Epilogue—Where Do We Go From Here?

Written by gregdenham on March 11th, 2010

I know there are  few out there enjoying the book “The Reason for God” by Timothy Keller that we’ve been recommending in the church for a few months now. I’ve decided to switch gears a bit and jump ahead with a few excerpts from various chapters in the book. If you are new to the blog I encourage you to take the time to read all of the exerpts I have posted from  Keller’s book. I think you’ll enjoy all of them and of course feel free to comment!



Epilogue—Where Do We Go From Here?

 One of the most recent people to note this logic in Bono, the lead singer of U2, in a conversation with Michka Assayas:

Assays: Christ has his rank among the world’s great thinkers.But Son of God, isn’t that for-fetched?

Bono: No, it’s not far-fetch to to me. Look, the secular response to the Christ story always goes like this: He was a great prophet, obviously a very interesting guy, had a lot to say along the lines of other great prophets, be they Elijah, Muhammad, Buddha, or Confucius. But actually Christ doesn’t allow you that. He doesn’t let you off that hook. Christ says, No. I’m not saying I’m a teacher, don’t call me teacher. I’m not saying I’m a prophet. I’m saying: “I’m the Messiah.” I’m saying: “I am God incarnate.” And people say: No, no, please, just be a prophet. A prophet we can take. You’re a bit eccentric. We’ve had John the Baptist eating locusts and wild honey, we can handle that. But don’t mention the “M” word! Because, you know, we’re gonna have to crucify you. And he goes: No, no, I know you’re expecting me to come back with an army and set you free from these creeps, but actually I am the Messiah. At this point, everyone starts staring at their shoes, and says: Oh, my God, he’s gonna keep saying this. So what you’re left with is either Christ was who He said He was—the Messiah—or a complete nutcase. I mean, we’re talking on the level of Charles Manson…. I’m not joking here. The idea that the entire course of civilization for over half of the globe could have its fate changed and turned upside-down by a nutcase, for me that’s far-fetched…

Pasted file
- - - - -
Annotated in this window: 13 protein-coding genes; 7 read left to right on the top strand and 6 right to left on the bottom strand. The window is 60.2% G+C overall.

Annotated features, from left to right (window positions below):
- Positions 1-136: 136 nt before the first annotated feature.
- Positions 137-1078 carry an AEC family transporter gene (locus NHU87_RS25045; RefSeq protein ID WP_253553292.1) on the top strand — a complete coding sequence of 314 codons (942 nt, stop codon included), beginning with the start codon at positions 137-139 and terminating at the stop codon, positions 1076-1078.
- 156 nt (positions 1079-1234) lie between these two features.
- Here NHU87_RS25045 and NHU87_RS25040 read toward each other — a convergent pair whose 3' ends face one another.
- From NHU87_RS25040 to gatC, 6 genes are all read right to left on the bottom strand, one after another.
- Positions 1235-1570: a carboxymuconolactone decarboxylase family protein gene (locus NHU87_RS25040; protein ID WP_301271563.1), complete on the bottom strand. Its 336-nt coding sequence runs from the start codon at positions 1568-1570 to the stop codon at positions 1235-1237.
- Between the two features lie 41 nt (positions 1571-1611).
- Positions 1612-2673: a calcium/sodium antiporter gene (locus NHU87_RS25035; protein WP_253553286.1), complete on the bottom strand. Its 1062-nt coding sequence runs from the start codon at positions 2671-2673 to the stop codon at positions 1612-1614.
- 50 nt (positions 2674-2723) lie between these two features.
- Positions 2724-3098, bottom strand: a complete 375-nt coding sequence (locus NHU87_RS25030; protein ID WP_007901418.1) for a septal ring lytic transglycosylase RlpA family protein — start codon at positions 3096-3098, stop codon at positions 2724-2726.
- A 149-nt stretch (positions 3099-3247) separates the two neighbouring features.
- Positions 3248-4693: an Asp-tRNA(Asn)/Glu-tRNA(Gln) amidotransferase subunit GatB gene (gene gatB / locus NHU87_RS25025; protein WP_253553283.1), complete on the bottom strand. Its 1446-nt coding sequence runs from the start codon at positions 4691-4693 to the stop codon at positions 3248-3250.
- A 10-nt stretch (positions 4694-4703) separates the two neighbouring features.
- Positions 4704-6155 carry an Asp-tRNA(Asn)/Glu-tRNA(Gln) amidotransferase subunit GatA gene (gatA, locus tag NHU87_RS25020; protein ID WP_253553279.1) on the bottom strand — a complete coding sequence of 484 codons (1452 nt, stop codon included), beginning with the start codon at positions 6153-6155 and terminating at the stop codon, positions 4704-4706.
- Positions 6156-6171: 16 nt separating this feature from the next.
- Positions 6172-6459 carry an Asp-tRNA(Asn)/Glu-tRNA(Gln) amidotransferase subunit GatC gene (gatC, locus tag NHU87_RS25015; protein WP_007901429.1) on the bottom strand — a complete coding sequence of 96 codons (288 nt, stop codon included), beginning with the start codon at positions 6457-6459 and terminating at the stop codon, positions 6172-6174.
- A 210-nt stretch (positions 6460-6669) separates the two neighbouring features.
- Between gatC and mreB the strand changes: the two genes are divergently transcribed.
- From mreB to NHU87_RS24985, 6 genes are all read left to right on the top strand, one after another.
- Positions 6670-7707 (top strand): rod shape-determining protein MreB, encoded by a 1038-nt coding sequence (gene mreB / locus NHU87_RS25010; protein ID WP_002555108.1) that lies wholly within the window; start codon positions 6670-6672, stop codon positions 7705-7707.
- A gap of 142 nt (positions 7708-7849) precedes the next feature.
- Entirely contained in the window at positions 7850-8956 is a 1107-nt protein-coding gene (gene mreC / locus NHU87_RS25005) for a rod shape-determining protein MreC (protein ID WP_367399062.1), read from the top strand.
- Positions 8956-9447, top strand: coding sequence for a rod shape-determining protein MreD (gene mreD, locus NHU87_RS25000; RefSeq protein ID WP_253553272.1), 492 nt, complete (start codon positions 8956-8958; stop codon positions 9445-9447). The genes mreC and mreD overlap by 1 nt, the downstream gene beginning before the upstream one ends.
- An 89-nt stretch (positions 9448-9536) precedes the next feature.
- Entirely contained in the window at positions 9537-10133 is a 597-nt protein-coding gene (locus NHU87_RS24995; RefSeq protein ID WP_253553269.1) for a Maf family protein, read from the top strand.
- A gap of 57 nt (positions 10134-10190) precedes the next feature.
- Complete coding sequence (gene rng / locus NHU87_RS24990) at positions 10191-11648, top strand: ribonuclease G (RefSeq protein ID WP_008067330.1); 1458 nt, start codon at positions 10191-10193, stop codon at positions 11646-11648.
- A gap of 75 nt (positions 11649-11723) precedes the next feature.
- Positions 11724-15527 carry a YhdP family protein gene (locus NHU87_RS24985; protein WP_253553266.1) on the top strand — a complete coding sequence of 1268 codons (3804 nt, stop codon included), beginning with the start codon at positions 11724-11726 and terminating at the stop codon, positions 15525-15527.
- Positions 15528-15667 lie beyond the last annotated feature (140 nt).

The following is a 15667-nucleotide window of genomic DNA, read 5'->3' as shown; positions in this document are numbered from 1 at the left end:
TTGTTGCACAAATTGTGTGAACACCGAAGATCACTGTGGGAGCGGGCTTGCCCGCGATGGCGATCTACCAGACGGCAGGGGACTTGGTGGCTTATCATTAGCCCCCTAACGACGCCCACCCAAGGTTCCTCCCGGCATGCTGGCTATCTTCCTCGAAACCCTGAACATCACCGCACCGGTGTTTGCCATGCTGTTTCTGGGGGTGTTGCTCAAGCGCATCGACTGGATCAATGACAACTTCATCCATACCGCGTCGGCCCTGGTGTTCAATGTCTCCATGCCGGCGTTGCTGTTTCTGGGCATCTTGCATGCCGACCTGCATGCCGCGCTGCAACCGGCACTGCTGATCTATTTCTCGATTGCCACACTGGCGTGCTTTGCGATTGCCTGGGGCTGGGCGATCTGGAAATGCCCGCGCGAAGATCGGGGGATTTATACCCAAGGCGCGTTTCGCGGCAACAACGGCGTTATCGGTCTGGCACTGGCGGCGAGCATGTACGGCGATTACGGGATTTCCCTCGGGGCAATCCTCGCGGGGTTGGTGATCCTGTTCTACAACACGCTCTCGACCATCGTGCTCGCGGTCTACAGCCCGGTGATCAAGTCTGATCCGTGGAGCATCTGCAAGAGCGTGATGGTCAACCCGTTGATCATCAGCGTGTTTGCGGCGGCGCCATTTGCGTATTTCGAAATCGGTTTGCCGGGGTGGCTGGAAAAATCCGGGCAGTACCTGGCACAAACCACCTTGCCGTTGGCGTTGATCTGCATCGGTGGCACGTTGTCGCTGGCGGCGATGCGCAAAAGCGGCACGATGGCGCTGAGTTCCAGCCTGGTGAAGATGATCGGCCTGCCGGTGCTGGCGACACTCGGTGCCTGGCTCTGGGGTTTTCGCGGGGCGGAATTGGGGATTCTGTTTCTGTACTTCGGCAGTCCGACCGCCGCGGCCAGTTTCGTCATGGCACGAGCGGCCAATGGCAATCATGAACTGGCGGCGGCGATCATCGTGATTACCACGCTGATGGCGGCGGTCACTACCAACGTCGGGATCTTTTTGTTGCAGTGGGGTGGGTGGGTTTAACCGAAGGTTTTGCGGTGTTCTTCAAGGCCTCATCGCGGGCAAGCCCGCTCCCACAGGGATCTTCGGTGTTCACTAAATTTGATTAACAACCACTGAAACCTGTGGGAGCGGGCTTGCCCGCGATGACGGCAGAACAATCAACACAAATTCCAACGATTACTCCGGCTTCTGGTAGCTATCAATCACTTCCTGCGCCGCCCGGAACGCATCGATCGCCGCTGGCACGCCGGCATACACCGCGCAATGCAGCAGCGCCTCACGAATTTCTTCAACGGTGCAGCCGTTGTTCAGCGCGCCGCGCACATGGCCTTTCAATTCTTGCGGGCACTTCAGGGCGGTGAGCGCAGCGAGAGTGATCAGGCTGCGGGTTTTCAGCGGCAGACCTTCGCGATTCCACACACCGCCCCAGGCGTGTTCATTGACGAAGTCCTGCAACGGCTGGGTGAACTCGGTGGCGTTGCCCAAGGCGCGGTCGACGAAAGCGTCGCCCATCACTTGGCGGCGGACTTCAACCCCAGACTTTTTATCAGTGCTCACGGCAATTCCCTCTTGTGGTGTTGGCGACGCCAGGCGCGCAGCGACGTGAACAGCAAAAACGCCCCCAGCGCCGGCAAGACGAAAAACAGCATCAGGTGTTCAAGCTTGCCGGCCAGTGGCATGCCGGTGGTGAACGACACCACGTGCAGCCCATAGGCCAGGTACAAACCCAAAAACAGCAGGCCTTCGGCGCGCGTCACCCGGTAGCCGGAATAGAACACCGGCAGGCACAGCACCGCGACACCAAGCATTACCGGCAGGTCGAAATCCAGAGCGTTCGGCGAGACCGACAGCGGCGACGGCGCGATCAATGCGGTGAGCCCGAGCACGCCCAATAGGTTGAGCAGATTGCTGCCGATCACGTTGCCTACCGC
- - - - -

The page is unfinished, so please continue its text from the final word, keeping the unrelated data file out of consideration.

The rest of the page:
The faith that changes the life and connects to God is best conveyed by the word “trust.” Imagine you are on a high cliff and you lose your footing and begin to fall. Just beside you as you fall is a branch sticking out of the very edge of the cliff. It is your only hope and it is more than strong enough to support your weight. How can it save you? If your mind is filled with intellectual certainly that the branch can support you, but you don’t actually reach out and grab it, you are lost. If your mind is instead filled with doubts and uncertainty that the branch can hold you, but you reach out a grab it anyway, you will be saved. Why? It is not the strength of your faith but the object of your faith that actually saves you. Strong faith in a weak branch is fatally inferior to weak faith in a strong branch.

1 Comments so far ↓

  1. Frank Barnes says:

    Great insight from Keller. What a help.

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